'Uneven' sea level rises are posing a threat to densely populated coastal areas around the Indian Ocean, according to researchers.
Sea levels have risen across the world as a result of thermal expansion of the ocean (water expands as it heats up) and as melting ice adds more water volume.
However, researchers from the National Center for Atmospheric Research (NCAR) and the University of Colorado have shown that the rises are not uniform across the world and are affected by other changes in atmospheric or oceanic currents.
In the Indian Ocean this has resulted, since the 1960s, in substantial decreases in sea levels in the south tropical region, including the Seychelles Islands and the island of Zanzibar off Tanzania.
In contrast, sea level rises have been much higher along the coastlines of the Bay of Bengal, the Arabian Sea, Sri Lanka and the Indonesian islands of Sumatra and Java.
In a study published this week in the journal Nature Geoscience, which could have implications for how scientists predict sea level changes, the authors blame complex atmospheric wind patterns for the uneven rises.
'Complex circulation patterns in the Indian Ocean may also affect precipitation by forcing even more atmospheric air than normal down to the surface in Indian Ocean subtropical regions,' says co-author Weiqing Han.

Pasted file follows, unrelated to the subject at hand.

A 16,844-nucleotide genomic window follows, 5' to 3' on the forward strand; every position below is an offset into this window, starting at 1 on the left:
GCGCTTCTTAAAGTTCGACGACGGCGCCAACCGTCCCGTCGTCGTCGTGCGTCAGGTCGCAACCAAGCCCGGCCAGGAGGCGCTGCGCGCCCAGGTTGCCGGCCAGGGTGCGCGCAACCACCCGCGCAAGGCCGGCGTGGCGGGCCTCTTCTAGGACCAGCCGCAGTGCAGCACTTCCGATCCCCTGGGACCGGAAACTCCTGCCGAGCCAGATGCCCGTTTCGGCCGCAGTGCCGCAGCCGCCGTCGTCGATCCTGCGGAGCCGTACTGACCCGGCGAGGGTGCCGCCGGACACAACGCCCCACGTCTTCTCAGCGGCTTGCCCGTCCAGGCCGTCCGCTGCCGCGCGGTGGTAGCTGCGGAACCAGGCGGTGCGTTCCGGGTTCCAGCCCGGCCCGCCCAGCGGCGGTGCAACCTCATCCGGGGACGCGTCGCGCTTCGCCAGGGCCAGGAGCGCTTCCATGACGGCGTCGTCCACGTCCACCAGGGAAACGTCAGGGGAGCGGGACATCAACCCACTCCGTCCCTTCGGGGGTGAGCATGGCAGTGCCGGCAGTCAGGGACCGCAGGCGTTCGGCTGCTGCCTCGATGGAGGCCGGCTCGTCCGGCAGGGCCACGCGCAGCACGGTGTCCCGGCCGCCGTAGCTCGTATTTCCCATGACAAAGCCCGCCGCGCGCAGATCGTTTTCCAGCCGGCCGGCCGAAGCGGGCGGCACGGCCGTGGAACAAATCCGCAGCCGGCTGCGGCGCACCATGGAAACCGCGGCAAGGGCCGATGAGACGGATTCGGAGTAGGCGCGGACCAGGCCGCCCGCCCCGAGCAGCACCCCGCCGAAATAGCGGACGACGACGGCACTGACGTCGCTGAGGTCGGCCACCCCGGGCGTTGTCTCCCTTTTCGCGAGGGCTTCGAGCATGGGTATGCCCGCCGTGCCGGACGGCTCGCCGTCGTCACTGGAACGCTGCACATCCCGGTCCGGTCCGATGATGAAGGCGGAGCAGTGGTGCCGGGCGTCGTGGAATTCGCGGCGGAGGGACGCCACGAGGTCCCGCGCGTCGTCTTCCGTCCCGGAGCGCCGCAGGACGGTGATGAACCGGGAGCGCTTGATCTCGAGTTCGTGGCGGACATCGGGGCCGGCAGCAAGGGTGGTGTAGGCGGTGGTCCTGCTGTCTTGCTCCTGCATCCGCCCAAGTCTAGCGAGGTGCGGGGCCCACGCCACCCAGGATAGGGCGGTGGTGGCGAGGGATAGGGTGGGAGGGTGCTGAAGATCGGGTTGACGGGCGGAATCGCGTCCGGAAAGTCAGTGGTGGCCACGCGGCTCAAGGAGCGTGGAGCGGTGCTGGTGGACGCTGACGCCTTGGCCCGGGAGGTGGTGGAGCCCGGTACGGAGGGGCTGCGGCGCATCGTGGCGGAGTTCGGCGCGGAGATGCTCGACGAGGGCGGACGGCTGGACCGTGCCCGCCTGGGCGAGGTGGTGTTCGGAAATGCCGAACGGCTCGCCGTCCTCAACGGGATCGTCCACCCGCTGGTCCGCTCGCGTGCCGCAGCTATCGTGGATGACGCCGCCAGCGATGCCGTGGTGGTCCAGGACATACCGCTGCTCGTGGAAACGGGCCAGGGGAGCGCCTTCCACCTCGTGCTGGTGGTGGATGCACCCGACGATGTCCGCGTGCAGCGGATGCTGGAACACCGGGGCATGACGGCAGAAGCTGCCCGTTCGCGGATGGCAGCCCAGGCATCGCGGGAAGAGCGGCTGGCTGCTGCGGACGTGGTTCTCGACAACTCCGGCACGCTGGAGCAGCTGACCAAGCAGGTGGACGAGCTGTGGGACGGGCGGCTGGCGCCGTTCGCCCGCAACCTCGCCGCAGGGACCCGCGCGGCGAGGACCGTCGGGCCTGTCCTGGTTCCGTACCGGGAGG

'This may favor a weakening of atmospheric convection in subtropics, which may increase rainfall in the eastern tropical regions of the Indian Ocean and drought in the western equatorial Indian Ocean region, including east Africa.'
The study concludes that if human-caused global warming continues then the pattern they detected was, 'likely to persist and to increase the environmental stress on some coasts and islands in the Indian Ocean'.
Patterns of Indian Ocean sea-level change in a warming climate
The world's first environmental refugees
The disappearance of Lohachara beneath the waters of the Bay of Bengal created the world’s first environmental refugees. Dan McDougall reports on other islanders in the Sundarbans delta who have no escape from the rising ocean. Photography by Robin Hammond
Report lists top ten countries at risk of water shortages
Sub-Saharan African countries top list of those with most vulnerable water supplies as report warns of 'looming crisis' in both Asia and Africa from pollution and depletion of natural water resources
Dan Box Blog: climate change refugees
An inhospitable planet? As climate change forces increasingly large numbers of people to flee their homes, Ecologist blogger Dan Box considers what 'climate change refugees' actually means
The first climate evacuation: what have we learned?
Earlier this year, journalist Dan Box won recognition from environmentalist George Monbiot for documenting the world's first climate change evacuation, of the Carteret islands in the South Pacific. Now, he returns to his experiences to ask if this is the first evacuation of many, how should we do it in future?
Let's use the Gulf Stream to increase UK food production
Our current patterns of veg growing mostly ignore the fact that the UK is much warmer than it should be for its latitude - and we could exploit that